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Newsletter 150, March 2024

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NZFFA Conference 2024 “Resilient Landscapes”

NZFFA Annual conference, 9 - 13 April 2024

If ever there was a year that called on resilience, it was this one, so it is only fitting the theme of the 2024 New Zealand Farm Forestry Association Annual Conference is resilient landscapes.

The national conference will showcase examples and initiatives to help farmers improve sustainable land use, increase biodiversity and champion a resilient environment.

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Levy referendum process

The “Harvested Wood Material” commodity levy needs to be renewed every six years by referendum. NZFFA have been advised by the Forest Growers Levy Trust Secretariat that the timetable requested by MPI for the referendum is 6-8 months ahead of the normal timetable. The sector has been requested to complete the consultation and referendum process by Oct 2024. This means we need to prepare quickly.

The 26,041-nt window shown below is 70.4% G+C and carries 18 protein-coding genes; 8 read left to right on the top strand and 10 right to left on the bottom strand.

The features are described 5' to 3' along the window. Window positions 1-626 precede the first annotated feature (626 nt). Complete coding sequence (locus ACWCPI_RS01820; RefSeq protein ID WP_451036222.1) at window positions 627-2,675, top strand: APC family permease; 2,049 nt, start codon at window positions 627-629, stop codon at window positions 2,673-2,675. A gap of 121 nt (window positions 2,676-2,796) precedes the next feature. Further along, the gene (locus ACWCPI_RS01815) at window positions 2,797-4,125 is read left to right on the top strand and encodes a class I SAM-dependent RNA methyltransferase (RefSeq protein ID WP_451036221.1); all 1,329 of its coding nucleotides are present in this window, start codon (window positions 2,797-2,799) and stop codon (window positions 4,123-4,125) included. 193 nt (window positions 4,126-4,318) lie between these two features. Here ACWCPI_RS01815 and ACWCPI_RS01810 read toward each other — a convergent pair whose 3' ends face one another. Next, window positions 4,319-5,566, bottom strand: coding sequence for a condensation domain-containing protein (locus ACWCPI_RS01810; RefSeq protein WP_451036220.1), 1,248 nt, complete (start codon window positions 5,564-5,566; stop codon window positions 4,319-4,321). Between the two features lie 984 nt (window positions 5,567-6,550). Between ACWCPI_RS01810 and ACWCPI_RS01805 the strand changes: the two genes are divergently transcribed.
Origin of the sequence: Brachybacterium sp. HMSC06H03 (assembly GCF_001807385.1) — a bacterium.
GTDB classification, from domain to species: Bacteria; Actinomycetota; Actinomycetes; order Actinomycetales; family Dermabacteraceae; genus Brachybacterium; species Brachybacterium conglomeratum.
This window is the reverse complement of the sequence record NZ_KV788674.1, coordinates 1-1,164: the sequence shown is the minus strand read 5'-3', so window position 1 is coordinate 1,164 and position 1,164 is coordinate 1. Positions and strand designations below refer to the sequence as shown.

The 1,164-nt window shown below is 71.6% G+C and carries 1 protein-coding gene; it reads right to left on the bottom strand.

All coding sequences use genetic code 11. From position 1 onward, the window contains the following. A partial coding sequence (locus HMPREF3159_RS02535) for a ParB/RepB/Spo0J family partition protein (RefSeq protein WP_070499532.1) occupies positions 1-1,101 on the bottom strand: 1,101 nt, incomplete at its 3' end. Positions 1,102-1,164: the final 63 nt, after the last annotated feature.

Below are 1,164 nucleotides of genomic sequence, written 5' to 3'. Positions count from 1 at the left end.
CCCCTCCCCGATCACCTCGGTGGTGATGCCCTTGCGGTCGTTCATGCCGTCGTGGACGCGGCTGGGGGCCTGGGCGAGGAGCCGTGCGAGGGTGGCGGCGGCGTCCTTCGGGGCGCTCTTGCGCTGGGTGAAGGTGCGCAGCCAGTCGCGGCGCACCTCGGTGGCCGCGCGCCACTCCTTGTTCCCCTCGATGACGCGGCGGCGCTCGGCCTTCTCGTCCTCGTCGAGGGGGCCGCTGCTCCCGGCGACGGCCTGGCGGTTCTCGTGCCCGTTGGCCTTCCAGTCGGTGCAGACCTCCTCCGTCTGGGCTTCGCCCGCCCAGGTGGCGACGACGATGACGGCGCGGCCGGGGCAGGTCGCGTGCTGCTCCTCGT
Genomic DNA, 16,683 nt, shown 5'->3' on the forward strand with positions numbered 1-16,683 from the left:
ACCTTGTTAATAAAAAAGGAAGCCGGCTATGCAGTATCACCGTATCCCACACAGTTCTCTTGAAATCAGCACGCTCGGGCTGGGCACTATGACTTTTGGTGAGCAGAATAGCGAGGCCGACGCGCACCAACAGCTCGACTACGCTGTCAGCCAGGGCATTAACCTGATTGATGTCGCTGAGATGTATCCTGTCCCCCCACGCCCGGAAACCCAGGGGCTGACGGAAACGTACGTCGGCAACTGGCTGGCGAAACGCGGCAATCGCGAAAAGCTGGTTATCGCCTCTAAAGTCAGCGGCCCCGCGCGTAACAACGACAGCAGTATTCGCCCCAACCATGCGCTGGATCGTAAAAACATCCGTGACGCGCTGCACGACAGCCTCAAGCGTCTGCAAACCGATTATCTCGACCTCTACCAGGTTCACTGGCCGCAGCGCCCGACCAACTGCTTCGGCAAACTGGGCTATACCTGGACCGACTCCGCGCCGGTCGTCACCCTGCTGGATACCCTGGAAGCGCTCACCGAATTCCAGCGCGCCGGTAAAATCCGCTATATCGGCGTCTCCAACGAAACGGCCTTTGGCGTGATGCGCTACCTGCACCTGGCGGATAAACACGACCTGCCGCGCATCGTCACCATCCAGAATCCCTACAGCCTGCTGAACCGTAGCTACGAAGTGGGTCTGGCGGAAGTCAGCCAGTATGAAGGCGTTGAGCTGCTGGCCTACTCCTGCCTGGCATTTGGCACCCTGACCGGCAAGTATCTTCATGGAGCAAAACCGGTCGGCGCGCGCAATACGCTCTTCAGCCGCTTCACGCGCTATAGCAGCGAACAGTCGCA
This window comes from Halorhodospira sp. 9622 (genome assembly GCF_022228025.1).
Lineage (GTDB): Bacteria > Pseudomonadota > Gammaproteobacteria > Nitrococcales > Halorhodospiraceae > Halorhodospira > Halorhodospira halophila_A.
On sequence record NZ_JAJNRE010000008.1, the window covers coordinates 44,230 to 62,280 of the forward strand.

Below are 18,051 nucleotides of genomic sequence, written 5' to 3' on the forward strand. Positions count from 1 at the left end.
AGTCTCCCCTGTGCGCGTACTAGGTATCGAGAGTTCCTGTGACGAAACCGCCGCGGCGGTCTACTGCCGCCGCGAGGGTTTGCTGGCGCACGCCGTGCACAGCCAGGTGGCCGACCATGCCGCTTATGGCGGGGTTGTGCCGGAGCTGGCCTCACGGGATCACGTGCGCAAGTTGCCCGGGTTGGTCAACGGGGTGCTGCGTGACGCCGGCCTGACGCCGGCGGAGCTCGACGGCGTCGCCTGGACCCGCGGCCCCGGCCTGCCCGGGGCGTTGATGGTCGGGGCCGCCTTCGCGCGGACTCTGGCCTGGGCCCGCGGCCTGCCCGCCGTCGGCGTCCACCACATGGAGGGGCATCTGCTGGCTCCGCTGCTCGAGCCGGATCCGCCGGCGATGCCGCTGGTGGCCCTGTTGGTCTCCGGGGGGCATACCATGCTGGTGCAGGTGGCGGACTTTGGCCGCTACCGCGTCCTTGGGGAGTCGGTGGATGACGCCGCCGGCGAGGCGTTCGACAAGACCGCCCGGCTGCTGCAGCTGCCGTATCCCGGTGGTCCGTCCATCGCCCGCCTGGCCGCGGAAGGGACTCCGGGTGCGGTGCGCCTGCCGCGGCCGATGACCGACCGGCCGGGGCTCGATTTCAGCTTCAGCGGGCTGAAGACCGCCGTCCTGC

The Executive Committee have formed a Working Group of Neil Cullen, Vaughan Kearns, Graham West, Howard Moore, and Hamish Levack to manage the process and consult with members on issues and provide clarification. An advisory paper has been developed from discussions and shared with NZ Forest Owners comment plus sent to ten senior members for early feedback and calibration. A revised paper will be provided to all Branch Chairpersons and Councillors on Wednesday 26th March.